Why Prince Harry and Meghan Markle are returning to the UK
The Duke of Sussex is in Edinburgh to host eco-friendly travel summit
Prince Harry has returned to the UK to embark on his final round of official engagements as a senior royal.
The Duke of Sussex was pictured at Edinburgh’s Waverley Station on Tuesday night after travelling by train to the Scottish capital, where he is hosting a summit focused on his sustainable tourism project Travalyst today, the London Evening Standard reports.
The royal is expected to unveil a holiday scheme with a “scoring system” to help tourists pick environmentally friendly flights.
The conference “marks the beginning of his last stretch of public events before he and his wife Meghan Markle officially give up their royal duties”, the newspaper notes. Harry flew to Canada on 20 January to be with his wife and their baby son, Archie, after the Queen granted their request to step back from royal duties and become more “financially independent”.
The Duchess is expected to join her husband in London for an awards ceremony for sick and injured military personnel on 5 March. The couple are also due to attend the Mountbatten Music Festival at the Royal Albert Hall on 7 March.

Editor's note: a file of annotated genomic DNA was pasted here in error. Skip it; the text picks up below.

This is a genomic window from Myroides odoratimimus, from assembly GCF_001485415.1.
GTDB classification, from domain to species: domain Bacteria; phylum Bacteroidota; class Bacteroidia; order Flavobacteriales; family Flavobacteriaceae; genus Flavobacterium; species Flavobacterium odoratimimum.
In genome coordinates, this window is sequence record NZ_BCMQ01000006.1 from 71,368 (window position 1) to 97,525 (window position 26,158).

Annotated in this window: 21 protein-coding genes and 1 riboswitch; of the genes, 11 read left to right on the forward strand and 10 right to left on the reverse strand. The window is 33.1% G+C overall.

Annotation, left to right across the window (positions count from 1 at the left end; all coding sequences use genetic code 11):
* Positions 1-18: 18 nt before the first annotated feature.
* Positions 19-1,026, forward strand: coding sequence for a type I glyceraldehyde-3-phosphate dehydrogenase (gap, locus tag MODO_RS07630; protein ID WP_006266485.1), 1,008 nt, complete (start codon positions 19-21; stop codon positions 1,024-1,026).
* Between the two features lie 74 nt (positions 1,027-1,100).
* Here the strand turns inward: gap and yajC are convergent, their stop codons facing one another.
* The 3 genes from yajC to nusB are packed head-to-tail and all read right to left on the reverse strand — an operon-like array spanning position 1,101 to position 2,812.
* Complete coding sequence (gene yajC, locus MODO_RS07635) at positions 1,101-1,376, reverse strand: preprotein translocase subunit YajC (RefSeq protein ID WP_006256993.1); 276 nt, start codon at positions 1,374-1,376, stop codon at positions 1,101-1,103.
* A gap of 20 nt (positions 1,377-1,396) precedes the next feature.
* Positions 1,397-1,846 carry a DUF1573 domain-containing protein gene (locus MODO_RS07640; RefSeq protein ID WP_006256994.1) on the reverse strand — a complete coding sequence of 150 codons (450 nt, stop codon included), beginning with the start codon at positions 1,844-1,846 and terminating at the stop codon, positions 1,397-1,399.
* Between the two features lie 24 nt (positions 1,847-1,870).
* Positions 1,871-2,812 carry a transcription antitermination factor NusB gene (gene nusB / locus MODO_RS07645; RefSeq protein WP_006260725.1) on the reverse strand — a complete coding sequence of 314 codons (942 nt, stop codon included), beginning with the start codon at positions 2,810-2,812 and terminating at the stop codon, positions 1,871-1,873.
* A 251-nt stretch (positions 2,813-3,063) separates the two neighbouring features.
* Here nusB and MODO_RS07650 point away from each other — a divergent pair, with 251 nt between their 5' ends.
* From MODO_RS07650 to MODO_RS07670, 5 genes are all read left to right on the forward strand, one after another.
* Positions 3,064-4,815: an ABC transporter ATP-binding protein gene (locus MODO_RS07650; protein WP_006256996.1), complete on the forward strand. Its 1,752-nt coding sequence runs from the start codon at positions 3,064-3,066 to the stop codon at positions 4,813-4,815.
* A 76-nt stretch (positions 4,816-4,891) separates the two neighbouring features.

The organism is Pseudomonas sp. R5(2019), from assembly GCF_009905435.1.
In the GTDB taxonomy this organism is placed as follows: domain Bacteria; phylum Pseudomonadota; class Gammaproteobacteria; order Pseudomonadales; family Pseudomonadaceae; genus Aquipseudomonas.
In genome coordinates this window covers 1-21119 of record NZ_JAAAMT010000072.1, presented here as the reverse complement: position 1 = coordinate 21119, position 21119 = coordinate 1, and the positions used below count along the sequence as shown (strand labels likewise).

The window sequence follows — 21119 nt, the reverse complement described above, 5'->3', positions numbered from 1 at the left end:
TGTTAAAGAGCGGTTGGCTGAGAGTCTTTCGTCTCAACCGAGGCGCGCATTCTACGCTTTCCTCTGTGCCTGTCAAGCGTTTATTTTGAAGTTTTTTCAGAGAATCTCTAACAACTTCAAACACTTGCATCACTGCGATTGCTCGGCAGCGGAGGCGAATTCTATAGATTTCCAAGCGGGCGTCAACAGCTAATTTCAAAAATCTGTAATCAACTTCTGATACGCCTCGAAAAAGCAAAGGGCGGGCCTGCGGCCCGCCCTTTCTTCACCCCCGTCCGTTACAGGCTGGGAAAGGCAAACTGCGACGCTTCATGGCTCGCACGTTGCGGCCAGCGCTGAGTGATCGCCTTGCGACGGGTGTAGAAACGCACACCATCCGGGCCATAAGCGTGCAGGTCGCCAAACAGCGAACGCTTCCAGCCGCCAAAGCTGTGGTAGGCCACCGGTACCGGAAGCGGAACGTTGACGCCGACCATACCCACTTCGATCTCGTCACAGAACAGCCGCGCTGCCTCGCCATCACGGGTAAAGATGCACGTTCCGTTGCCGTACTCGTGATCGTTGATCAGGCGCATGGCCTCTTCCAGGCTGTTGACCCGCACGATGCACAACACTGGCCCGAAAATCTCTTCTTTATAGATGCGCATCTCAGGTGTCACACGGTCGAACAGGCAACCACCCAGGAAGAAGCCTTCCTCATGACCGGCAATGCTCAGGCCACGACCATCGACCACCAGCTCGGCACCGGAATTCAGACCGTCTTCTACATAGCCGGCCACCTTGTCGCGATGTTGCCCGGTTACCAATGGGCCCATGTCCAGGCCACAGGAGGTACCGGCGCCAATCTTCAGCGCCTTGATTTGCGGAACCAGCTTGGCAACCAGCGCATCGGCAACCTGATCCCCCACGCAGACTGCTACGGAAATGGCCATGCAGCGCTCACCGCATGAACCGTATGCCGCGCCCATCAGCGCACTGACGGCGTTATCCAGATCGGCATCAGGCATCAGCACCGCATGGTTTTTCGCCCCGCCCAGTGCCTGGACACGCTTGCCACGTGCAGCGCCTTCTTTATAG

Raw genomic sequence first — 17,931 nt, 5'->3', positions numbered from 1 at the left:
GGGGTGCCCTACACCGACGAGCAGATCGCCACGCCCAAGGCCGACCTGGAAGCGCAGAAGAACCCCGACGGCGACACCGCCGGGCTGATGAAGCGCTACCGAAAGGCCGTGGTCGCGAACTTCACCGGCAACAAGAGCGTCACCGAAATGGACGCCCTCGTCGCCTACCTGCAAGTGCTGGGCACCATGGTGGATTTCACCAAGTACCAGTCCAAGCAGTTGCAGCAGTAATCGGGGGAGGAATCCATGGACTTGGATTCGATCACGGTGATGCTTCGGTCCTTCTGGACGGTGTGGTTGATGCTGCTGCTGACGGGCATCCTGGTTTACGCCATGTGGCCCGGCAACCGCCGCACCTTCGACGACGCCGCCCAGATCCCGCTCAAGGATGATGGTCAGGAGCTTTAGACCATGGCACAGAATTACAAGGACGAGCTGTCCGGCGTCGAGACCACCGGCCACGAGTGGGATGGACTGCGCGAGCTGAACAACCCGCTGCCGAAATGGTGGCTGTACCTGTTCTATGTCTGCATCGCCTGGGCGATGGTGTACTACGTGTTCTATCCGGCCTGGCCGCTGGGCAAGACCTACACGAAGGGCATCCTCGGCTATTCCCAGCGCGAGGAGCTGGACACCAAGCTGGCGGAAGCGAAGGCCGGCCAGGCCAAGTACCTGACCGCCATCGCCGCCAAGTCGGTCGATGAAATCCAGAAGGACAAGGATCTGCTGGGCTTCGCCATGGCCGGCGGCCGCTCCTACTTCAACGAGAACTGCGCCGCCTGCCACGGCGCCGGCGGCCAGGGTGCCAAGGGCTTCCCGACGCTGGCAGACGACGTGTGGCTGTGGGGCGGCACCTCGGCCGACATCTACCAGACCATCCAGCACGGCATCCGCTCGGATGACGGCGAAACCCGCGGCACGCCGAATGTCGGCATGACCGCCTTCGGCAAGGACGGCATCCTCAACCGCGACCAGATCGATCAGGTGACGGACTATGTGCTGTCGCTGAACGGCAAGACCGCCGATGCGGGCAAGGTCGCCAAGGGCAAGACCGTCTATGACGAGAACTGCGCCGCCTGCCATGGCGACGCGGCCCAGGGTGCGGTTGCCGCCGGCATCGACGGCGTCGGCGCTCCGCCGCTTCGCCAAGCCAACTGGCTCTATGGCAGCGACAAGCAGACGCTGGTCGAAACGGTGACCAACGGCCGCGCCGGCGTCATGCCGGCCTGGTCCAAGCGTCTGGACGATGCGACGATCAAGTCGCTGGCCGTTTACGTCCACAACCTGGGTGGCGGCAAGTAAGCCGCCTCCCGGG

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They are preparing to close their office at Buckingham Palace before officially stepping down from royal duties on 31 March, making up to 15 members of staff redundant. However, a small team will continue to work on the Travalyst project, according to the Daily Mail.
Former press officer James Holt and former assistant private secretary Heather Wong, a long-serving policy advisor to Harry, will both be on the staff, the paper reports.
Last week, the Palace released updates on the new working model for the Sussexes, saying “the Duke and Duchess of Sussex do not intend to use ‘Sussex Royal’ in any territory post-spring 2020”.
In response, the couple laid “bare their frustrations at negotiations with the Palace”, says The Telegraph.
In a long clarification on their Sussex Royal website, the couple noted that while they would cease to use the brand name, “there is not any jurisdiction by the monarchy or Cabinet Office over the use of the word ‘royal’ overseas”.